Sponsored links


Valid XHTML 1.0!
Valid CSS!



Product: Book - Paperback
Title: Programming ASP.NET, 2nd Edition
Publisher: O'Reilly
Authors: Jesse Liberty, Dan Hurwitz
Rating: 5/5
Customer opinion - 5 stars out of 5
Strongly Recommend


Ever since I read Jesse Liberty's "Programming C#", I've been eagerly awaiting the release of his "Programming ASP.NET". I received the book recently and just finished going through the 900 pages. Writing style is very lucid as expected (one of very few technical authors who succeed in this aspect. Another such author is Doug Walther of "XML for ASP.Net"). Though Programming ASP.NET begins with a simple "Hello World" example, by page 20, it has you creating a data table based on a datagrid connected to the Northwind database. This early demonstration of ASP.NET's power leads to an "aha" moment and keeps you going. It is refreshing to have the code work as promised. Unlike other ASP.NET books which address both VB and C# communities but show a marked preference for one or the other language, virtually every example in this book is given in both languages. I read only the C# examples, and reckon about 1/4th of the 900 pages catered to code in the "other" language. There are several screenshots of how to carry out various tasks in ASP.NET that are very useful for beginners. Similarly, screenshots of results from example programs are also very helpful. This book is "self-contained" for any concepts it discusses. You don't need to run to another book to seek clarifications. For me, this is the one book that brought together every aspect of ASP.NET, from hands-on "how to handle the development tool and set up files and directories" tasks, to conceptual issues. And the beauty is the whole discussion doesn't seem disjointed given its scope. I guess this is the advantage of having only one/two authors. The one minor criticism (may be just my personal preference) is, in the chapters on Accessing Data with ADO.NET, I wish there was (i) a short discussion of further abstraction between UI and a database made possible by using XML, and (ii) creating strongly typed datasets from XML schemas (using the xsd.exe tool for example) but likely it is outside the scope of the book to discuss this (in fact creating XML schemas and reading XML data files are addressed in later chapters through examples, so (i) is taken care of. And (ii) is too specific to warrant being a critical point). I strongly recommend this book as an essential reference to ASP.NET.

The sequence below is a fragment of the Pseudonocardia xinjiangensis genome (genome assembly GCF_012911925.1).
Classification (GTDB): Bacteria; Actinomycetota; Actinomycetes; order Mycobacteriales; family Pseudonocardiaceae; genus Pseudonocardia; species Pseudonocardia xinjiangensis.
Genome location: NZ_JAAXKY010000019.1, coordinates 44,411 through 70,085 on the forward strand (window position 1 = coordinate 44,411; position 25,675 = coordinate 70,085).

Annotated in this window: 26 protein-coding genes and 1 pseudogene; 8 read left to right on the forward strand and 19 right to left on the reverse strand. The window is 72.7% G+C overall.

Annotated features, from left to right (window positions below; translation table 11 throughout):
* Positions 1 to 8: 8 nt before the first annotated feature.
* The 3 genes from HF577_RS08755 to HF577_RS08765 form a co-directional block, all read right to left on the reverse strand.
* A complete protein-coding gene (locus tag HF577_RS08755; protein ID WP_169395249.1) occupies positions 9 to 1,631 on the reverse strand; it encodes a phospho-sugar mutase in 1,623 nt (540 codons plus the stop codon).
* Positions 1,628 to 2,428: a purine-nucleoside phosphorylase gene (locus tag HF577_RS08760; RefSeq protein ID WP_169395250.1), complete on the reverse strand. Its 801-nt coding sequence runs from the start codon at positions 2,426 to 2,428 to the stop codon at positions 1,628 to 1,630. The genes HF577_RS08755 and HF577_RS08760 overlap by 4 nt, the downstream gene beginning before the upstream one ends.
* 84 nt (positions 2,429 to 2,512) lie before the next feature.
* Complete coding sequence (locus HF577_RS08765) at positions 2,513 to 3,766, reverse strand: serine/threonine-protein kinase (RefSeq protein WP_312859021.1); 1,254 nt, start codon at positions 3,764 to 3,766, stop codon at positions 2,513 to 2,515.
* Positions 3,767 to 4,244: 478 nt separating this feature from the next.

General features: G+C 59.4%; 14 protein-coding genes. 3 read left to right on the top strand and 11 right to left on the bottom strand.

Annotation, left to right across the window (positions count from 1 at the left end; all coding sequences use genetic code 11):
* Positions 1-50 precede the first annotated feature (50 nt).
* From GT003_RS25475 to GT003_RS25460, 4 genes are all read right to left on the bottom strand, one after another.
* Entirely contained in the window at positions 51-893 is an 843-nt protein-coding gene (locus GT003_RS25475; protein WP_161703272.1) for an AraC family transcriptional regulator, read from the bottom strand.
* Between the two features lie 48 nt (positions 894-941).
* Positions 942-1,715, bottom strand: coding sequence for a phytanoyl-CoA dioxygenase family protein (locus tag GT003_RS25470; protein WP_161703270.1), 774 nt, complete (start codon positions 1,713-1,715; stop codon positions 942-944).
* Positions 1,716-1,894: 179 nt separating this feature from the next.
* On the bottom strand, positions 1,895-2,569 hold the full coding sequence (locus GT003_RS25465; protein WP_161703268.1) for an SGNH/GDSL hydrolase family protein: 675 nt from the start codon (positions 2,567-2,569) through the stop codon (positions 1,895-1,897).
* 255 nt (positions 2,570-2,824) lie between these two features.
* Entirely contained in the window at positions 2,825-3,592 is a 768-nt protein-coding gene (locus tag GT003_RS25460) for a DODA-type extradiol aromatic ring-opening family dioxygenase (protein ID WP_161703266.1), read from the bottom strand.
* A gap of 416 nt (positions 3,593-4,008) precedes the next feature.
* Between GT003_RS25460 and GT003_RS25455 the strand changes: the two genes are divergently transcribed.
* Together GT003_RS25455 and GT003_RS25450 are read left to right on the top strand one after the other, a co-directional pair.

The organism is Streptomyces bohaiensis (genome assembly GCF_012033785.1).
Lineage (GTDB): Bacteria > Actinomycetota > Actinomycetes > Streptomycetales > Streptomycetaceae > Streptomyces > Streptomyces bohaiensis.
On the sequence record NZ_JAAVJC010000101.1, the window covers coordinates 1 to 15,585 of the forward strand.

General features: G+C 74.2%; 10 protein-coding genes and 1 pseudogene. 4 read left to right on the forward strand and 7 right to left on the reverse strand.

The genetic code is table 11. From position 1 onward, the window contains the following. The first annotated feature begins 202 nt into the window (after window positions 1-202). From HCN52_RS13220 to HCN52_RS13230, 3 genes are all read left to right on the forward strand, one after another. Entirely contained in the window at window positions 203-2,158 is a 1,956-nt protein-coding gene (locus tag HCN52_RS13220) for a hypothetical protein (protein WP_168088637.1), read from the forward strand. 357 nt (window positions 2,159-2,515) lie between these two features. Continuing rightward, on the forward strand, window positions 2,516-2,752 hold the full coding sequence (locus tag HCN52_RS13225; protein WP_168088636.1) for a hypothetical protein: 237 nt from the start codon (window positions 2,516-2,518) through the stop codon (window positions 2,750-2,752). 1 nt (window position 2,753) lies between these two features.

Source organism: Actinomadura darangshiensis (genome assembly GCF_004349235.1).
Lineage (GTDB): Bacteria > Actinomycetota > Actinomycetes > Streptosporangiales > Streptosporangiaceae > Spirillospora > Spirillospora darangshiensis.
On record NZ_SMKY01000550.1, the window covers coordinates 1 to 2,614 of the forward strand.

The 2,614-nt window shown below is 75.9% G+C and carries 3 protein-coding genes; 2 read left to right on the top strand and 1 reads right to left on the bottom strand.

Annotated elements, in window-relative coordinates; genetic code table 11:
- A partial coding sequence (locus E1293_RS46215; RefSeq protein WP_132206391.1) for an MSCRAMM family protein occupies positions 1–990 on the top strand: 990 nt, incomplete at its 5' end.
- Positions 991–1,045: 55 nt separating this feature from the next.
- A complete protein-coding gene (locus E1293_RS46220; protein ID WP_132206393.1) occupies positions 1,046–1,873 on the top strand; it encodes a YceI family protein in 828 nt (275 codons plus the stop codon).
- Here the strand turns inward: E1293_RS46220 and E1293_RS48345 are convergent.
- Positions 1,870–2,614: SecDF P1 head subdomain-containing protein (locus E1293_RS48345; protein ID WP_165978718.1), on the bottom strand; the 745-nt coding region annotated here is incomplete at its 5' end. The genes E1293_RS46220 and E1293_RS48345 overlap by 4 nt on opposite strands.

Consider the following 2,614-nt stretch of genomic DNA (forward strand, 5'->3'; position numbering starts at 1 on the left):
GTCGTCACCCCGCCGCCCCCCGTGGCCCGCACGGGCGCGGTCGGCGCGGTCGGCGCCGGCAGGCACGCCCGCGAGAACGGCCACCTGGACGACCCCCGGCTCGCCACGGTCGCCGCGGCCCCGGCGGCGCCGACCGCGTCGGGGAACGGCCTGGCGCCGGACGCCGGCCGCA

Product: Book - Paperback
Title: Learning Perl, Third Edition
Publisher: O'Reilly
Authors: Randal L. Schwartz, Tom Phoenix
Rating: 4/5
Customer opinion - 4 stars out of 5
a good book


Most of the book flows: smooth, logical, heuristic. A very good introduction to what can be a confusing language. Best book I've seen for a programmer to use to pick up a new language. You will want the companion camel book, Programming Perl, for reference; but don't try to learn Perl from the camel book unless you are a masochist.
Two free bits of advice. Skip the first chapter. If you want to learn Perl, you know why. There is enough stuff in the first chapter to stifle the impulse if you read it carefully.
Second, practice your skimming skills on the second chapter. Then go back and re-read it carefully when you're fresh. It's long and important, but when you've got past this chapter, you'll roll the rest of the way through the book.



Product: Book - Paperback
Title: Adobe Premiere Pro 1.5 Studio Techniques (Studio Techniques)
Publisher: Adobe Press
Authors: Jacob Rosenberg
Rating: 5/5
Customer opinion - 5 stars out of 5
My favorite Premiere Pro 1.5 Book